Just to the south of Wilkins Plaza, is the George W. Johnson Learning Center. It is better known to George Mason University students and faculty as the Johnson Center, or simply the “JC” and is the most recognizable building on George Mason’s Fairfax Campus.
Completed in 1995, the George W. Johnson Learning Center is the centerpiece of the Fairfax Campus. It provides space for academic and other university gatherings, support for academic and administrative activities, food service, administrative spaces, and, simply, a place for students, faculty, and staff to meet and hang out.
The concept was originally suggested by the center's namesake, George W. Johnson, Mason's fourth president. Johnson arrived at Mason from Temple University in 1978. Under Johnson’s eighteen-year tenure as President the University acquired the School of Law and the new Arlington Campus, became a doctoral institution, began construction of its third campus, SciTech in Manassas, and greatly expanded its academic program offerings.
Key campus facilities, such as Student Union Building II, Patriot Center, Center for the Arts, and the Johnson Learning Center, were all constructed over the course of Johnson’s eighteen years as University President. Enrollment more than doubled from 10,767 during the fall of 1978 to 24,368 in the spring of 1996. The desire to create new academic programs and innovative centers and institutes for research while establishing Mason as an intellectual and cultural destination for the Northern Virginia community were hallmarks of Johnson’s tenure.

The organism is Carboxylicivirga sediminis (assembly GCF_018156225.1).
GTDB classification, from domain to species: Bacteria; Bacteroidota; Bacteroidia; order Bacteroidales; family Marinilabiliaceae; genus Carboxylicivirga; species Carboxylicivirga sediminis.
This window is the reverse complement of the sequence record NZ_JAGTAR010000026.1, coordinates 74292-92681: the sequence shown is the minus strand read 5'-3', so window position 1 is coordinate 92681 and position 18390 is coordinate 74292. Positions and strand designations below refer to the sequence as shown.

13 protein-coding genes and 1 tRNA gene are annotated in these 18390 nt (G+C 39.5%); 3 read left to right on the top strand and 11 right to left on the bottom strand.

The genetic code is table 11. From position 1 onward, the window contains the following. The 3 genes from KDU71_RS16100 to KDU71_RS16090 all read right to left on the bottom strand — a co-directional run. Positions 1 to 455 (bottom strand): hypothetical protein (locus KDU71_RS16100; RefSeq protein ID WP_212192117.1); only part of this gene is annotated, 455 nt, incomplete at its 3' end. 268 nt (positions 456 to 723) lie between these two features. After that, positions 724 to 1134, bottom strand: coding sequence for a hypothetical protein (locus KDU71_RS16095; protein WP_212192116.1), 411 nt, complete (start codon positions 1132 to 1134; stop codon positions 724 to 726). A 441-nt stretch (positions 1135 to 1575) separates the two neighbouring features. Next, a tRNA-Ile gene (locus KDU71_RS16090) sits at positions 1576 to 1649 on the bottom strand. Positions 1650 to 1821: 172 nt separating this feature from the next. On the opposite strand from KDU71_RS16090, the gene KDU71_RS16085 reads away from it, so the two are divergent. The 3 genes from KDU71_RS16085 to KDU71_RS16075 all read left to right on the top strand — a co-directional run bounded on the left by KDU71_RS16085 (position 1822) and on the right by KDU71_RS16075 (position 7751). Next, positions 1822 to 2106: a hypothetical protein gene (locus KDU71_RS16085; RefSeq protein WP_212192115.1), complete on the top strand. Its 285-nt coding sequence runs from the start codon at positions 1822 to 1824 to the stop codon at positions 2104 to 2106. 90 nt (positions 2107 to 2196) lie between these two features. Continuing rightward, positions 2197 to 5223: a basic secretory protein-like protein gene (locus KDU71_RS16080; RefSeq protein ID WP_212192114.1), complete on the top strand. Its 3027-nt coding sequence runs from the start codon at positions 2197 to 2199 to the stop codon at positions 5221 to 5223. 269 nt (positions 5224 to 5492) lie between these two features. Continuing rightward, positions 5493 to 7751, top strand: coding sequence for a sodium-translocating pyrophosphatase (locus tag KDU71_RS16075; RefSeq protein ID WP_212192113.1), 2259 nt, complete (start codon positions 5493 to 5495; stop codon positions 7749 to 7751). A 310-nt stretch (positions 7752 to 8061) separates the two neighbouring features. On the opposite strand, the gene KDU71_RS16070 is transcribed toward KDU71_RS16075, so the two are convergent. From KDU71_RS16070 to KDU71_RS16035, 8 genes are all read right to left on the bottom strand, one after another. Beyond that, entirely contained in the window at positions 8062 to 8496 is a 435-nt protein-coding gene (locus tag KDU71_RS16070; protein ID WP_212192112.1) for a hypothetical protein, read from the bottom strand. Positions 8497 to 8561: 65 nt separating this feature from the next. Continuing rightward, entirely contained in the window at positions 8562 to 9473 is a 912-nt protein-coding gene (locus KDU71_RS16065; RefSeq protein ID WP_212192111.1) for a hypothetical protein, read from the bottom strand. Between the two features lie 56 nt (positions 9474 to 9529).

During the George W. Johnson era the University developed from an institution that was mostly local in scope to a major nationally recognized university. Johnson, in contrast to previous presidents, drove George Mason to expand and grow in new and innovative ways and emerge from relative obscurity.
Planning for a university “Learning Center” began in the early 1990s with library, faculty, and university administrators contributing input. This center should include a state-of-the-art library, a media center, bookstore, computer labs, study spaces, rooms for classes and meetings, an auditorium, restaurants, and a food court. The university stressed that this building would not be “Student Union Building III,” nor would it replace the two existing student unions. Up until the facility was opened, a popular rumor spread around campus that a bowling alley was part of the plans. University administrators were quick to dispel this notion.
Before construction could begin university administrators needed to remove a large structure dubbed the Humanities Module, which had previously occupied the space where the new building was to be built. The Humanities Module was a series of conjoined temporary buildings housing classrooms and lecture halls. The module was host to classroom subjects such as literature, economics, and music appreciation, from small classes to large lectures. The buildings that made up the Humanities Module were arranged so that students sometimes had to walk through other classes and lectures to move throughout the module. The Humanities Module was finally demolished in early 1993 to make way for the Learning Center. Modular classrooms continued to be in use at the University until the mid-2000s, and some modular offices are still in use at Mason today.